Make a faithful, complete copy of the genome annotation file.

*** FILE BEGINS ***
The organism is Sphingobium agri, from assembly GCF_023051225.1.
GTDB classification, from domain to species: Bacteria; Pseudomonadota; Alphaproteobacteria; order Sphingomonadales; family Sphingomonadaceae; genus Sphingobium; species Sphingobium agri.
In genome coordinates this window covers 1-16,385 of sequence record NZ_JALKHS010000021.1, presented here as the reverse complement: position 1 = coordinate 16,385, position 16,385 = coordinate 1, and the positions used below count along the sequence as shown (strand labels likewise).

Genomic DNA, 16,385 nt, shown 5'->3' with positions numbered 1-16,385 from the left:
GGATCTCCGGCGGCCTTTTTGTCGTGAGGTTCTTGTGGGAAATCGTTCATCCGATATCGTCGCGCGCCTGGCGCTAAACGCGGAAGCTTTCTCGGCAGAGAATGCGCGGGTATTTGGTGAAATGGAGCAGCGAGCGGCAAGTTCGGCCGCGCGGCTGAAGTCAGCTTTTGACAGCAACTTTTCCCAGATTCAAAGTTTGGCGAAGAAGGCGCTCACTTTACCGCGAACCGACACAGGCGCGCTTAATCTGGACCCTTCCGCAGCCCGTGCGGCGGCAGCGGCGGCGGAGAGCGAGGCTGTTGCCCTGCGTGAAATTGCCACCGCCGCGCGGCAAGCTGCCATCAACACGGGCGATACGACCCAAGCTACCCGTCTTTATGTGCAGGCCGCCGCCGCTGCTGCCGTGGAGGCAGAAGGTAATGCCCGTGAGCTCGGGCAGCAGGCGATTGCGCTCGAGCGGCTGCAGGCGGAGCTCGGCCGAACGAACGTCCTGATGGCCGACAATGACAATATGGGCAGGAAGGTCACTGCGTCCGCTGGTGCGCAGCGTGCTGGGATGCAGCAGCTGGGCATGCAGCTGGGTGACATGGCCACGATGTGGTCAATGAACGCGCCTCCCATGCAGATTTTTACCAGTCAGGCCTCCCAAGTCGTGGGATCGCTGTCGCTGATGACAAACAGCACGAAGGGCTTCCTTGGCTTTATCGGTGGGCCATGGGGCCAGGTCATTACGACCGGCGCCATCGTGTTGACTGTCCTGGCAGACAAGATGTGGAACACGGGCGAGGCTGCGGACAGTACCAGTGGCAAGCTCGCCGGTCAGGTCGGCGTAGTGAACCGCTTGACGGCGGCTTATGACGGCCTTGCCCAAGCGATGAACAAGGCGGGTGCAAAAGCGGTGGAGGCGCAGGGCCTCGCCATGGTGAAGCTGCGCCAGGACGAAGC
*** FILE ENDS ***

The organism is Sphingobium agri, from assembly GCF_023051225.1.
GTDB classification, from domain to species: Bacteria; Pseudomonadota; Alphaproteobacteria; order Sphingomonadales; family Sphingomonadaceae; genus Sphingobium; species Sphingobium agri.
In genome coordinates this window covers 1-16,385 of sequence record NZ_JALKHS010000021.1, presented here as the reverse complement: position 1 = coordinate 16,385, position 16,385 = coordinate 1, and the positions used below count along the sequence as shown (strand labels likewise).

Genomic DNA, 16,385 nt, shown 5'->3' with positions numbered 1-16,385 from the left:
GGATCTCCGGCGGCCTTTTTGTCGTGAGGTTCTTGTGGGAAATCGTTCATCCGATATCGTCGCGCGCCTGGCGCTAAACGCGGAAGCTTTCTCGGCAGAGAATGCGCGGGTATTTGGTGAAATGGAGCAGCGAGCGGCAAGTTCGGCCGCGCGGCTGAAGTCAGCTTTTGACAGCAACTTTTCCCAGATTCAAAGTTTGGCGAAGAAGGCGCTCACTTTACCGCGAACCGACACAGGCGCGCTTAATCTGGACCCTTCCGCAGCCCGTGCGGCGGCAGCGGCGGCGGAGAGCGAGGCTGTTGCCCTGCGTGAAATTGCCACCGCCGCGCGGCAAGCTGCCATCAACACGGGCGATACGACCCAAGCTACCCGTCTTTATGTGCAGGCCGCCGCCGCTGCTGCCGTGGAGGCAGAAGGTAATGCCCGTGAGCTCGGGCAGCAGGCGATTGCGCTCGAGCGGCTGCAGGCGGAGCTCGGCCGAACGAACGTCCTGATGGCCGACAATGACAATATGGGCAGGAAGGTCACTGCGTCCGCTGGTGCGCAGCGTGCTGGGATGCAGCAGCTGGGCATGCAGCTGGGTGACATGGCCACGATGTGGTCAATGAACGCGCCTCCCATGCAGATTTTTACCAGTCAGGCCTCCCAAGTCGTGGGATCGCTGTCGCTGATGACAAACAGCACGAAGGGCTTCCTTGGCTTTATCGGTGGGCCATGGGGCCAGGTCATTACGACCGGCGCCATCGTGTTGACTGTCCTGGCAGACAAGATGTGGAACACGGGCGAGGCTGCGGACAGTACCAGTGGCAAGCTCGCCGGTCAGGTCGGCGTAGTGAACCGCTTGACGGCGGCTTATGACGGCCTTGCCCAAGCGATGAACAAGGCGGGTGCAAAAGCGGTGGAGGCGCAGGGCCTCGCCATGGTGAAGCTGCGCCAGGACGAAGC